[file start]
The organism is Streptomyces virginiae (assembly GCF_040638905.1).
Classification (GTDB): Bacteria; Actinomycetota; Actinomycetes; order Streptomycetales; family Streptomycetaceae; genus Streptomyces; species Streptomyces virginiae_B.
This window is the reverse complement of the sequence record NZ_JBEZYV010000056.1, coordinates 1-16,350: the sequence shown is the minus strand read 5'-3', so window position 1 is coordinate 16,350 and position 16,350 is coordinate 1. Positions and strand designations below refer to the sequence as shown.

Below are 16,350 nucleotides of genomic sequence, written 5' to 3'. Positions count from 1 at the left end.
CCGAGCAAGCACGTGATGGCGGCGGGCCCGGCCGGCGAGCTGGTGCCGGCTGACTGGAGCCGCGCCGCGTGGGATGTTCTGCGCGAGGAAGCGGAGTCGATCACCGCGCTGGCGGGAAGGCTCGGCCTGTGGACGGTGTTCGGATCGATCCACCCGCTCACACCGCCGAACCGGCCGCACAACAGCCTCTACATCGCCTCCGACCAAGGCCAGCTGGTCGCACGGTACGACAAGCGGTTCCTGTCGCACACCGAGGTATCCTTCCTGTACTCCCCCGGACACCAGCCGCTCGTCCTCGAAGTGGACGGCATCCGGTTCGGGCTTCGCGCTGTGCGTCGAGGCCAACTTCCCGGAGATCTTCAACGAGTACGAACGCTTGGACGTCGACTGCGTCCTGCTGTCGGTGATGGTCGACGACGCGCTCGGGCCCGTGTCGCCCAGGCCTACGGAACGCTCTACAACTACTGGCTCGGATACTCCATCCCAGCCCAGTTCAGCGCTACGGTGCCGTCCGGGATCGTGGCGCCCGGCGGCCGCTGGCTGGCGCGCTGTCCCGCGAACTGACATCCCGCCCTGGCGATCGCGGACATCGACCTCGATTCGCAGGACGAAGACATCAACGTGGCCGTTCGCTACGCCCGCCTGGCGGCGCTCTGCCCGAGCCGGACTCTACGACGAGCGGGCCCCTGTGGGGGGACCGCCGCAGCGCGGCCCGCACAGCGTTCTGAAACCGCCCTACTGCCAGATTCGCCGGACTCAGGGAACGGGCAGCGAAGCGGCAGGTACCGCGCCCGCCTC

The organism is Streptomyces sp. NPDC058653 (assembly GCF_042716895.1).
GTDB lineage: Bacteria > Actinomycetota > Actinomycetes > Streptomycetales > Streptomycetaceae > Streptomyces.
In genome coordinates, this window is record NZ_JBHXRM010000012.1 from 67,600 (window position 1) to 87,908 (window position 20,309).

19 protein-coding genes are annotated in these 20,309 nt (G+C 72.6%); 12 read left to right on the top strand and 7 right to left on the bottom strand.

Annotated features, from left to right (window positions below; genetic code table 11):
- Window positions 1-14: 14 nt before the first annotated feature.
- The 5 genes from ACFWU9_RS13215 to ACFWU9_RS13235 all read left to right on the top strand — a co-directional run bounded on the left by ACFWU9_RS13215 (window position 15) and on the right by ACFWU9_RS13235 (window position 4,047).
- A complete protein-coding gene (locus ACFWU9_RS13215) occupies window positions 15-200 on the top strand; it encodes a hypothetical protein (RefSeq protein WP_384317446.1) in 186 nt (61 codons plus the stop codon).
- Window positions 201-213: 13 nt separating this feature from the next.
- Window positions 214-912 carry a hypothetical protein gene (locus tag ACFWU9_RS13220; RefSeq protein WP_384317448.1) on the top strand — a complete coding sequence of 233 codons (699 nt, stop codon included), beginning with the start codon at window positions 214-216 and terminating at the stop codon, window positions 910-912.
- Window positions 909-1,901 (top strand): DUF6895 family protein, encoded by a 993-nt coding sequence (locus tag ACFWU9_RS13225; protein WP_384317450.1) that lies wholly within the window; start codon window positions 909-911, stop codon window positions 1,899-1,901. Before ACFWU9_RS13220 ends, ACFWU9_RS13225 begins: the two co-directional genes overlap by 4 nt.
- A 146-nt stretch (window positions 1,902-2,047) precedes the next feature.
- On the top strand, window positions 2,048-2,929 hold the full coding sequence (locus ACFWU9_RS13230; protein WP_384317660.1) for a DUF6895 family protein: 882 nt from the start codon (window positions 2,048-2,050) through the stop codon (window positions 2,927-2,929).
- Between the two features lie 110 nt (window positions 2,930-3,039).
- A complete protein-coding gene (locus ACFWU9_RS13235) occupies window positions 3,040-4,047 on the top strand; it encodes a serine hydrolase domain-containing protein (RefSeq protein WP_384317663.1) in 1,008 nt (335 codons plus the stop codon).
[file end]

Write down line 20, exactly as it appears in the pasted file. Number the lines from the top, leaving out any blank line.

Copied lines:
- A complete protein-coding gene (locus ACFWU9_RS13235) occupies window positions 3,040-4,047 on the top strand; it encodes a serine hydrolase domain-containing protein (RefSeq protein WP_384317663.1) in 1,008 nt (335 codons plus the stop codon).